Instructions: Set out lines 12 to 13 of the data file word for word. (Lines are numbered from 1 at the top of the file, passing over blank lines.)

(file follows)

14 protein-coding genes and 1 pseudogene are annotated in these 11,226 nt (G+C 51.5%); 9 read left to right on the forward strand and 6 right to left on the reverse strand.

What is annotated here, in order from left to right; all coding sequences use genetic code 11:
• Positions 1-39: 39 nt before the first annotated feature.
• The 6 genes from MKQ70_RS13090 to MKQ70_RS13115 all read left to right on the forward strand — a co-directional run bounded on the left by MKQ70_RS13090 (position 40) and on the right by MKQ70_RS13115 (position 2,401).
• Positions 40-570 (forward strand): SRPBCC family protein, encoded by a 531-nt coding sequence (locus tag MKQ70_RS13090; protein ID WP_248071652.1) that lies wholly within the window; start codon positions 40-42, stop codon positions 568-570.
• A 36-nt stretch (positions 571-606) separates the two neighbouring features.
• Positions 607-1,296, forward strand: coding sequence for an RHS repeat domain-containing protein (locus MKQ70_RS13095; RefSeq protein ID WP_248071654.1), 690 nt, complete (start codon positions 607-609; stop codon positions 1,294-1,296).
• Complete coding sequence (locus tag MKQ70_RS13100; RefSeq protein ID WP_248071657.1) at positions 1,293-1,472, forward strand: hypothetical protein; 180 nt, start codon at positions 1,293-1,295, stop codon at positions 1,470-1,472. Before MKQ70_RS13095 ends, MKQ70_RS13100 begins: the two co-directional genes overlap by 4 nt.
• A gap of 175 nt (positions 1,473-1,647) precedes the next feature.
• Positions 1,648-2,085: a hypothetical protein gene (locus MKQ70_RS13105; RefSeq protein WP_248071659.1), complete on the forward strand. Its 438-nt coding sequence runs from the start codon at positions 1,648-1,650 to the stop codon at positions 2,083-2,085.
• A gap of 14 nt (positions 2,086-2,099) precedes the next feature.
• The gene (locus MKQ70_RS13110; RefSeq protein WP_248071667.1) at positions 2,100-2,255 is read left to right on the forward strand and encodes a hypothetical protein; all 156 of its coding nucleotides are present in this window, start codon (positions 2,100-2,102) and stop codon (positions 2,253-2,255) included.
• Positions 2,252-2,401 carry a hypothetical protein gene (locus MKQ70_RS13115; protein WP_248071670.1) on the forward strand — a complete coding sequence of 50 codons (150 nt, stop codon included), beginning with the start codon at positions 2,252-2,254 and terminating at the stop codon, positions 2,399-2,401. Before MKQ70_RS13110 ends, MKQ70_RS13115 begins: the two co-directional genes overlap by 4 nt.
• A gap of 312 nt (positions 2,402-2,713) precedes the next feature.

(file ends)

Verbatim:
• The gene (locus MKQ70_RS13110; RefSeq protein WP_248071667.1) at positions 2,100-2,255 is read left to right on the forward strand and encodes a hypothetical protein; all 156 of its coding nucleotides are present in this window, start codon (positions 2,100-2,102) and stop codon (positions 2,253-2,255) included.
• Positions 2,252-2,401 carry a hypothetical protein gene (locus MKQ70_RS13115; protein WP_248071670.1) on the forward strand — a complete coding sequence of 50 codons (150 nt, stop codon included), beginning with the start codon at positions 2,252-2,254 and terminating at the stop codon, positions 2,399-2,401. Before MKQ70_RS13110 ends, MKQ70_RS13115 begins: the two co-directional genes overlap by 4 nt.